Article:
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Stirling experts to study wildlife trade in Central Africa

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The University of Stirling will receive around £390,000 as part of a new multi-million pound project aiming to make trade a positive force for both marginalised people and nature conservation.

Dr Katharine Abernethy, of the Faculty of Natural Sciences, will research the social, economic and environmental impacts of trade in wildlife and wild meat in Central Africa as part of a new project funded by the UK Research and Innovation (UKRI) Global Challenges Research Fund (GCRF).

Dr Abernethy said: “The harvesting of wildlife for subsistence is a critical part of rural food security in Central Africa and has been practised for millennia. However, hunting is sliding into unsustainability as illegal trade attracts hunters into commercialising meat. Trade in wildlife products is increasing demand, threatening species survival and often reducing the food security of local families as meat is traded to urban centres.

“Working alongside our long-term partners, the Institute for Tropical Ecology Research in Gabon, we look forward to carrying out new research into how rural households benefit economically from the wild meat market – but also how they may lose out socially and environmentally.

“Our research is designed in collaboration with our Gabon government partners, ensuring that the results will be used in improving management of hunting and trade – and ultimately securing both wildlife and rural wellbeing in the region.”

The trade of wild species and crops has incredible potential for creating long-term jobs and boosting economic growth, particularly in low and middle-income countries. However, intensive use causes entire populations of animals or plants to crash, while demand for agricultural land for crops removes natural habitat for wildlife. This degradation of nature has adverse consequences for marginalised people and decreases the likelihood of the world meeting its ambitions, including the Sustainable Development Goals and the Aichi Biodiversity Targets.

 

Dr Katharine Abernethy
Our research is designed in collaboration with our Gabon government partners, ensuring that the results will be used in improving management of hunting and trade – and ultimately securing both wildlife and rural wellbeing in the region.
Dr Katharine Abernethy Reader, Faculty of Natural Sciences

Led by the UN Environment World Conservation Monitoring Centre (UNEP-WCMC), the new project – entitled the UKRI GCRF Trade, Development and Environment Hub – is one of 12 research hubs funded by this year’s £200 million UKRI GCRF.

Over the next five years, it will trace the trade of wildlife, wild meat and agricultural goods from their origin in eight countries – Brazil, China, Cameroon, the Democratic Republic of Congo, Gabon, Indonesia, Republic of Congo and Tanzania – and then throughout the entire world.

These results will be analysed within a global modelling framework to look at different possible trade futures and how these might benefit or impact marginalised people and nature. The Hub will also consider UK trade relations and dependencies – and how future decisions can be a positive force for sustainability.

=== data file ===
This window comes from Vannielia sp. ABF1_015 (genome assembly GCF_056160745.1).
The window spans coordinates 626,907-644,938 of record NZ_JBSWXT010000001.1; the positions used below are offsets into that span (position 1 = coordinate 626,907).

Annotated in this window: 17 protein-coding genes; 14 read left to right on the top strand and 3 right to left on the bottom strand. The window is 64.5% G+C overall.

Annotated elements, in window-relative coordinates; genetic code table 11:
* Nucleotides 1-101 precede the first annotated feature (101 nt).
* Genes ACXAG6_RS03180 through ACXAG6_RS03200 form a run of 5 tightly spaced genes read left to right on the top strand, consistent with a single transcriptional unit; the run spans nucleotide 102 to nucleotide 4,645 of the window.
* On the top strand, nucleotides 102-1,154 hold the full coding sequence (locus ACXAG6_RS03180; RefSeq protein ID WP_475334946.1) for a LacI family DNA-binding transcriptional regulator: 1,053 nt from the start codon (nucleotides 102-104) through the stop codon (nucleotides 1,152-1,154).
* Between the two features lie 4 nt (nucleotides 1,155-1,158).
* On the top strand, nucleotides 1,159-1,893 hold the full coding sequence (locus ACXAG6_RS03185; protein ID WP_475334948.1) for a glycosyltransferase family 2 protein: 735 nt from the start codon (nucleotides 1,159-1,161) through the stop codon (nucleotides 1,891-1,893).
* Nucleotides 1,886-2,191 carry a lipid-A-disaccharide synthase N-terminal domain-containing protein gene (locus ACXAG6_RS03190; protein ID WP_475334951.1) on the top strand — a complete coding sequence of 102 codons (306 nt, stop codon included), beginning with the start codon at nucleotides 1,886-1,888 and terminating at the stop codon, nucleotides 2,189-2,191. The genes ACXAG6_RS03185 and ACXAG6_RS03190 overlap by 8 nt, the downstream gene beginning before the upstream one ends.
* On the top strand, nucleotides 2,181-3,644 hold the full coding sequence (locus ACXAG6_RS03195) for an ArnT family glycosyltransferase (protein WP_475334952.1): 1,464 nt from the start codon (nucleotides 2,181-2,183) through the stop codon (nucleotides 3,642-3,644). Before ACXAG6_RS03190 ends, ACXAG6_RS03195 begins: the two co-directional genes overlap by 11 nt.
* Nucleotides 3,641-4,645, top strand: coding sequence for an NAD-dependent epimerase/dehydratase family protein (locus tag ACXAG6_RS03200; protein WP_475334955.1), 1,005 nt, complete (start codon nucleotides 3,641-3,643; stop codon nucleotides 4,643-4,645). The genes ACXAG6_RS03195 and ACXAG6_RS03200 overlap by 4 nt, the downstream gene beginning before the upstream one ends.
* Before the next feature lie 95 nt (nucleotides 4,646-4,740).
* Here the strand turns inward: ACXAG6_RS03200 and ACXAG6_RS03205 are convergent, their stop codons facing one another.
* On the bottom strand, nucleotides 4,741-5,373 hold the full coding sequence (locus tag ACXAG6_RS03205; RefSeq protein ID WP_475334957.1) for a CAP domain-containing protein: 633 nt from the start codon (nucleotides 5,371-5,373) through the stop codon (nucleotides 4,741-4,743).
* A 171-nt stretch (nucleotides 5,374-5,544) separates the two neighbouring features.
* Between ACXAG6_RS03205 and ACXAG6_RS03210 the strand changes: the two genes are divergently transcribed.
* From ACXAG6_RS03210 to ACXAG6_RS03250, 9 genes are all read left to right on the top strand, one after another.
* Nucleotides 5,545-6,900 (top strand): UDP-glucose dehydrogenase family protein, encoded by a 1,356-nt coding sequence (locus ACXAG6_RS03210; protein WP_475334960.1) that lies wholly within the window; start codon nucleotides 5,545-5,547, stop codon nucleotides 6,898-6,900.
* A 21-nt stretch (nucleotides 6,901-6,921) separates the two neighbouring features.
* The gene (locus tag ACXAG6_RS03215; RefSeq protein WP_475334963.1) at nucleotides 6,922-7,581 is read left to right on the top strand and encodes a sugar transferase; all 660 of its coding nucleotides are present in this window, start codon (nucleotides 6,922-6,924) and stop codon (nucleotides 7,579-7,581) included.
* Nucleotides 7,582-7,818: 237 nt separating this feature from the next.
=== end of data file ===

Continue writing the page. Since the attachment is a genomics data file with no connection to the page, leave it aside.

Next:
Announcing the UKRI GCRF Hubs, alongside 16 other international research partnerships, Science and Universities Minister Chris Skidmore, said: “The UK has a reputation for globally influential research and innovation, and is at the centre of a web of global collaboration – showing that science has no borders.

“We have a strong history of partnering with other countries – over 50 percent of UK authored research involves collaborations with international partners.

“The projects being announced today reinforce our commitment to enhance the UK’s excellence in innovation at home and around the world, driving high-skilled jobs, economic growth and productivity as part of the modern Industrial Strategy.”

Professor Neil Burgess, Principal Investigator for the Hub and Chief Scientist at UNEP-WCMC, said: “We are extremely excited to start work on this Hub. Trade is one of the most powerful forces of our time, with the ability to sustain global livelihoods as well as harm vulnerable people, destroy habitats and drive species closer to extinction.

“We’ll be working with over 50 amazing organisations from 15 different countries representing industry, trade agencies, academic, governments and civil society, giving us an unprecedented breadth of knowledge and experience. Together, I am confident that we can move us towards a system that supports people and the planet.”

Professor Andrew Thompson, UKRI Champion for International and Executive Chair of the Arts and Humanities Research Council, said: “The sheer scale and ambition of these Hubs is what makes them so exciting. They enable us to deliver a coordinated global response with UK researchers working in partnership with researchers, governments, NGOs, community groups and international agencies across developing countries. Each Hub has the potential to transform the quality of life for multitudes throughout the world and safeguard our planet for future generations.”

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